December 1, 2012
Mrs. Warren’s Profession, Capitalism and a Mother’s Sacrifice in The 19th Century
Mrs. Warren’s Profession is one of the most controversial plays by George Bernard
Shaw. Written in 1894, it was first produced eleven years later in America. It caused such social outrage among critics and the press that it was banned in England until 1925. While the subject matter would not be that shocking by today’s standards, it caused a lot of controversy back then. The play was originally banned by Britain's official theatre censor because of its discussion and portrayal of prostitution. Shaw divided his plays under two titles: Plays Unpleasant (1898), and Plays Pleasant (1898). He named his plays unpleasant because in these plays the reader is confronted with the unpleasant realities and, “cheated him of the thoughtless
entertainment or sentimental edification that he expected from the stage.” (Web.www.
The most emotional scene in the play is when Mrs. Warren reveals to her daughter Vivie her secret profession of prostitution. Mrs. Warren expresses what led her to choose this way of life, “Do you think I was brought up like you? Able to pick and chose my own way of life? Do you think I did what I did because I liked it, or thought it right, or wouldn’t rather have gone to college and been a lady if I’d had the chance?” (Shaw 64) Vivie responds in a negative way telling her mother:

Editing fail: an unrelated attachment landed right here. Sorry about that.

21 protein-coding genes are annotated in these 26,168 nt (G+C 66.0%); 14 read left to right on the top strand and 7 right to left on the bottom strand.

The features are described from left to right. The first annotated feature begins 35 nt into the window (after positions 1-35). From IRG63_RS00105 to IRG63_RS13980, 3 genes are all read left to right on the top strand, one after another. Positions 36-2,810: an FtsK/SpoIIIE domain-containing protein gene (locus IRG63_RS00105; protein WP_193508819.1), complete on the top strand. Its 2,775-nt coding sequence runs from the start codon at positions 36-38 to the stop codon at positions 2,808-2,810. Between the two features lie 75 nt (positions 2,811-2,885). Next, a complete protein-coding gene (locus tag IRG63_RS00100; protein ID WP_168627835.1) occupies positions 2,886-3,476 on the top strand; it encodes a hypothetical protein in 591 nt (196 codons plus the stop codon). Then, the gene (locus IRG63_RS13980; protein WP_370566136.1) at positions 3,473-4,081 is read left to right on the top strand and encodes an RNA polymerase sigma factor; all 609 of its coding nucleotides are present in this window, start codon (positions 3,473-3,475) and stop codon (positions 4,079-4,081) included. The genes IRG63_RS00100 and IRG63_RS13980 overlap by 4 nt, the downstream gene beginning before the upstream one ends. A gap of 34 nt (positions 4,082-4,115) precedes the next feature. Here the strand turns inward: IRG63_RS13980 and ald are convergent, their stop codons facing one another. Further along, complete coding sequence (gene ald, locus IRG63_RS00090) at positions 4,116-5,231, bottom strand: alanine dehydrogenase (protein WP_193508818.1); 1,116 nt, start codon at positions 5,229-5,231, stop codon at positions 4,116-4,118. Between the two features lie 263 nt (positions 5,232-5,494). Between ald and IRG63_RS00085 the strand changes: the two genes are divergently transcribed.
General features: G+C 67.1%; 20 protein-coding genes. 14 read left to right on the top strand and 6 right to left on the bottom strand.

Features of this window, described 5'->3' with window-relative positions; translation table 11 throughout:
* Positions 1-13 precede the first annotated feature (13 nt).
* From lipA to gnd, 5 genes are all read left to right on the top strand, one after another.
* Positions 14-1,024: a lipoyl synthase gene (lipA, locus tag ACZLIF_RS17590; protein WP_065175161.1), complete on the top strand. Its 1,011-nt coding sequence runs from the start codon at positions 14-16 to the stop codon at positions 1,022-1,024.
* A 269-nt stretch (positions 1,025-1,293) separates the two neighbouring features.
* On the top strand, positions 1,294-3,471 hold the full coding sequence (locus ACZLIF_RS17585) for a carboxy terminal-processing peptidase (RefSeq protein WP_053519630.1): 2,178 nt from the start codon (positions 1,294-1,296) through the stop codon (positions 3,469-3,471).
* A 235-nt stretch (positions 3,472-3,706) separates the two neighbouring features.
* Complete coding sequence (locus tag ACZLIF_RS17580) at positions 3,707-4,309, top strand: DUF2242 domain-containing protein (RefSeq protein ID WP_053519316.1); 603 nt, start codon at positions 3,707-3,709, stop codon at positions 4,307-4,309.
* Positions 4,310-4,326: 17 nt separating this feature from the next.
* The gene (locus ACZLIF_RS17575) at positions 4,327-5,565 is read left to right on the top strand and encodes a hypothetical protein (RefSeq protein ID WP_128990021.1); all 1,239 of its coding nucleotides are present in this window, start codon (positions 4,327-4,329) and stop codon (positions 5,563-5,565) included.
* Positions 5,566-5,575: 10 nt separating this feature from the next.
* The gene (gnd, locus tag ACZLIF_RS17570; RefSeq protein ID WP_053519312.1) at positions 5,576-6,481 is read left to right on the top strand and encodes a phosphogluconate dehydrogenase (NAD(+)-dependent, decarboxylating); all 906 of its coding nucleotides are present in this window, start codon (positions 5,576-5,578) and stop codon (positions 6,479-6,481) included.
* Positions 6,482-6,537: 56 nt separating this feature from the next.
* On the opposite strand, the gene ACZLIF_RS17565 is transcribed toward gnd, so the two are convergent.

Everybody has some choice, mother. The poorest girl alive may not be able to
choose between being Queen of England or Principal of Newnham; but she can
choose between rag picking and flower selling, according to her taste. People
are always blaming circumstances for what they are. I don’t believe in
circumstances. The people who get on in this world are the people who get up
and look for the circumstances they want, and, if they can’t find them, make...